Log in / Register
Home arrow Marketing arrow Value-ology: Aligning sales and marketing to shape and deliver profitable customer value propositions

Developing Proposition Themes

What we are advocating here is that what comes out of the evaluation of customer business issues should shape the key proposition themes that you use to develop your approach. We will show how to get to these themes in more depth in Chap. 5. How many you go with is up to you, but for reasons that will become obvious when we get to the campaign and messaging chapters we think it should be no more than three, or four at a stretch. We advocate that you should tie your solutions, offers, products, messaging and campaigns to these proposition themes.

The benefits of this approach are:

• You demonstrate to the customer through all your communications that you are trying to make a difference or ‘add value’ to their business

  • • It provides a discipline to use customer issues as a starting point for all your conversations
  • • You will not be bombarding them with irrelevant, disjointed messages that jump from product to product
  • • You will save marketing money as you can array all your products and solutions under these themes
  • • You will make more money, as in our experience if you use this approach you don’t have a cross-sell, up-sell problem; therefore you’re not selling one product at a time

The themes that you select should:

  • • Capture the essence of the key customer issues that you feel your company can address
  • • Resonate with customers as something they are aspiring to achieve
  • • Be broad and flexible enough to allow sector, segment and customer tailoring as you move up the value stack towards financially justified individual CVPs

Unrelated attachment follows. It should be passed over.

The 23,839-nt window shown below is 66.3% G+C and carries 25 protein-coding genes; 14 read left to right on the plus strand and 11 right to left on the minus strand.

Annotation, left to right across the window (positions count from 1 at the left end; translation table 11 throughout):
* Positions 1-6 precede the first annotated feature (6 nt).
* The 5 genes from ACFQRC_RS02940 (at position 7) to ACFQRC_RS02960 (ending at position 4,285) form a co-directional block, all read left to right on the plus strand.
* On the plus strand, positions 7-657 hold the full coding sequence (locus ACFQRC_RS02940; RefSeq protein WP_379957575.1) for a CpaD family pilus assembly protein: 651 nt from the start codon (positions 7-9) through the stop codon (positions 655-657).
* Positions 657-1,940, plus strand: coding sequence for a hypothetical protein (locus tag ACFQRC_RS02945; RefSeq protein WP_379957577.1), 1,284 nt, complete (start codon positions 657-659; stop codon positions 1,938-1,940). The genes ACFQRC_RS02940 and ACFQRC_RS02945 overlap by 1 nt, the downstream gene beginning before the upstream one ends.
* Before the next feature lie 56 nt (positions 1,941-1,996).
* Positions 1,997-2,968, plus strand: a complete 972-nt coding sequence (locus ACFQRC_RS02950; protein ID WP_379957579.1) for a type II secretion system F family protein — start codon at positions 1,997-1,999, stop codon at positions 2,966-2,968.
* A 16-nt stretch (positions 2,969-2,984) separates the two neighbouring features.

Some common pitfalls you need to avoid are:

  • • Don’t be too generic in the way you communicate these themes; this is a common complaint that salespeople have. The President of Sales of a US- based global ICT (information and communications technology) company recently told us: ‘Some of the marketing communication is so generic it’s just not helpful either to the customer or to the sales folks.’ Make sure you provide insight about the issues that led you to the themes.
  • • Don’t make the top level themes too restrictive. A Segment Marketing Director of a global IT (information technology) supplier said: ‘We have a small number of themes which we are supposed to use to guide our communication. Unfortunately a couple of them don’t really apply to my customer set.’
  • • Make sure your value themes or your corporate value proposition are about customers or you’ve blown it straight away. We know a US organisation that says it provides ‘industry leading technology’. Well, one of its divisions can’t really say that, but who cares; it’s got nothing to do with customer value anyway.

More on how to get to the themes in Chaps. 4 and 5.

Found a mistake? Please highlight the word and press Shift + Enter  
< Prev   CONTENTS   Next >
Business & Finance
Computer Science
Language & Literature
Political science